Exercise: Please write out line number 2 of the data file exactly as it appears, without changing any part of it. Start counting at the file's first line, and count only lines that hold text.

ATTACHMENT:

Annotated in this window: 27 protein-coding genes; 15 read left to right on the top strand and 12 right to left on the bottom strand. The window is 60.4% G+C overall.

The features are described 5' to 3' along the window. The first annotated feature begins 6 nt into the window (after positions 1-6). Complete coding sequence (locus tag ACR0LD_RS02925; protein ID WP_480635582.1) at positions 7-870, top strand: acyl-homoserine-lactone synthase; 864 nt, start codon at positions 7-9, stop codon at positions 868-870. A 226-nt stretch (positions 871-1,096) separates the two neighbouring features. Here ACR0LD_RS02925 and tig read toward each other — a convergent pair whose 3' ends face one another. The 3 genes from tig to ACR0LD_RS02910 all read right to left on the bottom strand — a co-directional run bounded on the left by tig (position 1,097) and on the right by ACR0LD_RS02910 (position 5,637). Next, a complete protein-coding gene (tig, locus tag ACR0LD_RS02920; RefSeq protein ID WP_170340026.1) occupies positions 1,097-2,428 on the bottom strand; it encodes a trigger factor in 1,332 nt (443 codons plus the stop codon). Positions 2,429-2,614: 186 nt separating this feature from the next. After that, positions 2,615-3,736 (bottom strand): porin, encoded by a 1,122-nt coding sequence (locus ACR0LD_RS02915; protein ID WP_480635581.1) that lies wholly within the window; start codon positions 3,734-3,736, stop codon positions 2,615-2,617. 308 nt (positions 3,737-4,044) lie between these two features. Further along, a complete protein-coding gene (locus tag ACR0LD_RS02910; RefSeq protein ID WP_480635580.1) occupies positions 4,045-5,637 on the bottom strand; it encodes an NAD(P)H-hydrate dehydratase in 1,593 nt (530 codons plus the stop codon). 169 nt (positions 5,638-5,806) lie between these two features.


The features are described 5' to 3' along the window. The first annotated feature begins 6 nt into the window (after positions 1-6). Complete coding sequence (locus tag ACR0LD_RS02925; protein ID WP_480635582.1) at positions 7-870, top strand: acyl-homoserine-lactone synthase; 864 nt, start codon at positions 7-9, stop codon at positions 868-870. A 226-nt stretch (positions 871-1,096) separates the two neighbouring features. Here ACR0LD_RS02925 and tig read toward each other — a convergent pair whose 3' ends face one another. The 3 genes from tig to ACR0LD_RS02910 all read right to left on the bottom strand — a co-directional run bounded on the left by tig (position 1,097) and on the right by ACR0LD_RS02910 (position 5,637). Next, a complete protein-coding gene (tig, locus tag ACR0LD_RS02920; RefSeq protein ID WP_170340026.1) occupies positions 1,097-2,428 on the bottom strand; it encodes a trigger factor in 1,332 nt (443 codons plus the stop codon). Positions 2,429-2,614: 186 nt separating this feature from the next. After that, positions 2,615-3,736 (bottom strand): porin, encoded by a 1,122-nt coding sequence (locus ACR0LD_RS02915; protein ID WP_480635581.1) that lies wholly within the window; start codon positions 3,734-3,736, stop codon positions 2,615-2,617. 308 nt (positions 3,737-4,044) lie between these two features. Further along, a complete protein-coding gene (locus tag ACR0LD_RS02910; RefSeq protein ID WP_480635580.1) occupies positions 4,045-5,637 on the bottom strand; it encodes an NAD(P)H-hydrate dehydratase in 1,593 nt (530 codons plus the stop codon). 169 nt (positions 5,638-5,806) lie between these two features.